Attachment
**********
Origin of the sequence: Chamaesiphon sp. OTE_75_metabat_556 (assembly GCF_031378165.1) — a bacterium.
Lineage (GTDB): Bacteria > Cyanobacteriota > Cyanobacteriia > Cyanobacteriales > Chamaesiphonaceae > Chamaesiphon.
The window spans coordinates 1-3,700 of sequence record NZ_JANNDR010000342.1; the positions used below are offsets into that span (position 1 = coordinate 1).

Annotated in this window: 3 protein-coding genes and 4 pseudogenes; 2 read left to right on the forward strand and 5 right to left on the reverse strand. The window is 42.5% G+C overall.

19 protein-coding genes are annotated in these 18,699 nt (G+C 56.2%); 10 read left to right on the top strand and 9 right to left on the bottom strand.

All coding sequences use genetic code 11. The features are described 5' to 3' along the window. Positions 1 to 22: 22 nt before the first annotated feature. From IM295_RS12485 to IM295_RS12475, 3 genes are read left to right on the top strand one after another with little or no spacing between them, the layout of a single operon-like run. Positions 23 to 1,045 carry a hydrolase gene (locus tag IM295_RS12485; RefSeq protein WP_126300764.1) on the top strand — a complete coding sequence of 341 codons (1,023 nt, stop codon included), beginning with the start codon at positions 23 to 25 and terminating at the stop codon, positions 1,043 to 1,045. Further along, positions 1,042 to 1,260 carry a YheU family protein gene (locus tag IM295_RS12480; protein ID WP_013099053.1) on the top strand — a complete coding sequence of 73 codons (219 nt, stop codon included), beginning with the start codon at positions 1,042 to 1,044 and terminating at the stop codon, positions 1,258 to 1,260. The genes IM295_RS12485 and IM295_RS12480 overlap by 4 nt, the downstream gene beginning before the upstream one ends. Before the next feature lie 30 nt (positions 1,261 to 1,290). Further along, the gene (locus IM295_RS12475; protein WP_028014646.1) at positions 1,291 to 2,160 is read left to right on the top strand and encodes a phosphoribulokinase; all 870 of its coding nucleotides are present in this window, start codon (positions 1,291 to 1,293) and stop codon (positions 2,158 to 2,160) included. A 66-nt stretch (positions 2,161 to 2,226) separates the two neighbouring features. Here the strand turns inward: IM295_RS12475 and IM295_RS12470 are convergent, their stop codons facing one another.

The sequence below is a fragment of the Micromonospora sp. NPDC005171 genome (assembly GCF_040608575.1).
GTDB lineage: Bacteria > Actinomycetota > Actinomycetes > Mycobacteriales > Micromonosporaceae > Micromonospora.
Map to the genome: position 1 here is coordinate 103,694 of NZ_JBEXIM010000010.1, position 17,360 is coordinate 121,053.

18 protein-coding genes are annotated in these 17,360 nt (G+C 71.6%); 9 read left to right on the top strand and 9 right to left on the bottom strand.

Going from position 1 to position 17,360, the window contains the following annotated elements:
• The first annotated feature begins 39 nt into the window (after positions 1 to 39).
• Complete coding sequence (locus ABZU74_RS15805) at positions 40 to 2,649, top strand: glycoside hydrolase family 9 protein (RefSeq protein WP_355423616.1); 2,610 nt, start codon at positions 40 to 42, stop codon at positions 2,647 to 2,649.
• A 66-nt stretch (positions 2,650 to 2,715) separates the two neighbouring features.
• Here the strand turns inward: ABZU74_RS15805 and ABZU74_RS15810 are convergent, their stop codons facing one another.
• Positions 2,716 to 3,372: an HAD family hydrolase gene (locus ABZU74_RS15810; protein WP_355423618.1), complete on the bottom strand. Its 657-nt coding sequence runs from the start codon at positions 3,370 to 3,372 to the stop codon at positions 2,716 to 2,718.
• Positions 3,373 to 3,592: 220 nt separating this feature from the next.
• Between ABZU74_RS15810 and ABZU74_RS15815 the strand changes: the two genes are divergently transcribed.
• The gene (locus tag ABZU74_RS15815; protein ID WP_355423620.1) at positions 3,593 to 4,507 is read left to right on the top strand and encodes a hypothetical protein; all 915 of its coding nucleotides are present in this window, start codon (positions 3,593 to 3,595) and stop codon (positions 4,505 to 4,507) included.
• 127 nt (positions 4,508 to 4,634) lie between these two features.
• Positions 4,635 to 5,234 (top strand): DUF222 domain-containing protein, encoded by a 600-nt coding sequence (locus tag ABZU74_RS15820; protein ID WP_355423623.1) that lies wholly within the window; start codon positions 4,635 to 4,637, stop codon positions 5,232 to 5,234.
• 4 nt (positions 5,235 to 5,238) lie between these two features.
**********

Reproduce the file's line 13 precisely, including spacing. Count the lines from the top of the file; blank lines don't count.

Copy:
• Complete coding sequence (locus ABZU74_RS15805) at positions 40 to 2,649, top strand: glycoside hydrolase family 9 protein (RefSeq protein WP_355423616.1); 2,610 nt, start codon at positions 40 to 42, stop codon at positions 2,647 to 2,649.